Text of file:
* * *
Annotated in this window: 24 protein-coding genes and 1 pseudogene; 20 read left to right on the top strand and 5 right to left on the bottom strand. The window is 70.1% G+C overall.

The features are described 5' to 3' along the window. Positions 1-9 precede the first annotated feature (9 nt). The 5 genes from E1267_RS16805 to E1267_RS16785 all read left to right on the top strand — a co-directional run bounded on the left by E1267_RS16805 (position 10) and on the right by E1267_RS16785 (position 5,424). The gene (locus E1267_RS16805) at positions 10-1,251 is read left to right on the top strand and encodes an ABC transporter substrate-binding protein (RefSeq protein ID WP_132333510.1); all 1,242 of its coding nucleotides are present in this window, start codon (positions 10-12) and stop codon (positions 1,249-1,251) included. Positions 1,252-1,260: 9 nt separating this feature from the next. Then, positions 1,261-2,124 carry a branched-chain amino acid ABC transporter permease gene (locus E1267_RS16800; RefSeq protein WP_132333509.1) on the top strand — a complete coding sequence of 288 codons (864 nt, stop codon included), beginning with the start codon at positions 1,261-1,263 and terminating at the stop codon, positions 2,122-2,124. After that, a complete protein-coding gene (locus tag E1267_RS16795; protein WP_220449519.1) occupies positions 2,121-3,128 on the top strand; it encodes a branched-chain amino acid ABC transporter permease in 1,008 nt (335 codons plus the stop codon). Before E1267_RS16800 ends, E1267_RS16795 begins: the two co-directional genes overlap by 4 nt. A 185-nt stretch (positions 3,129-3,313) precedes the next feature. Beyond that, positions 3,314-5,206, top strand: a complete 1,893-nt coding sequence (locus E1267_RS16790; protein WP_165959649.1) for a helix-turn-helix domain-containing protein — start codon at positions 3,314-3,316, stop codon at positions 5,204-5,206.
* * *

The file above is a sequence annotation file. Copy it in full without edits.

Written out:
Annotated in this window: 24 protein-coding genes and 1 pseudogene; 20 read left to right on the top strand and 5 right to left on the bottom strand. The window is 70.1% G+C overall.

The features are described 5' to 3' along the window. Positions 1-9 precede the first annotated feature (9 nt). The 5 genes from E1267_RS16805 to E1267_RS16785 all read left to right on the top strand — a co-directional run bounded on the left by E1267_RS16805 (position 10) and on the right by E1267_RS16785 (position 5,424). The gene (locus E1267_RS16805) at positions 10-1,251 is read left to right on the top strand and encodes an ABC transporter substrate-binding protein (RefSeq protein ID WP_132333510.1); all 1,242 of its coding nucleotides are present in this window, start codon (positions 10-12) and stop codon (positions 1,249-1,251) included. Positions 1,252-1,260: 9 nt separating this feature from the next. Then, positions 1,261-2,124 carry a branched-chain amino acid ABC transporter permease gene (locus E1267_RS16800; RefSeq protein WP_132333509.1) on the top strand — a complete coding sequence of 288 codons (864 nt, stop codon included), beginning with the start codon at positions 1,261-1,263 and terminating at the stop codon, positions 2,122-2,124. After that, a complete protein-coding gene (locus tag E1267_RS16795; protein WP_220449519.1) occupies positions 2,121-3,128 on the top strand; it encodes a branched-chain amino acid ABC transporter permease in 1,008 nt (335 codons plus the stop codon). Before E1267_RS16800 ends, E1267_RS16795 begins: the two co-directional genes overlap by 4 nt. A 185-nt stretch (positions 3,129-3,313) precedes the next feature. Beyond that, positions 3,314-5,206, top strand: a complete 1,893-nt coding sequence (locus E1267_RS16790; protein WP_165959649.1) for a helix-turn-helix domain-containing protein — start codon at positions 3,314-3,316, stop codon at positions 5,204-5,206.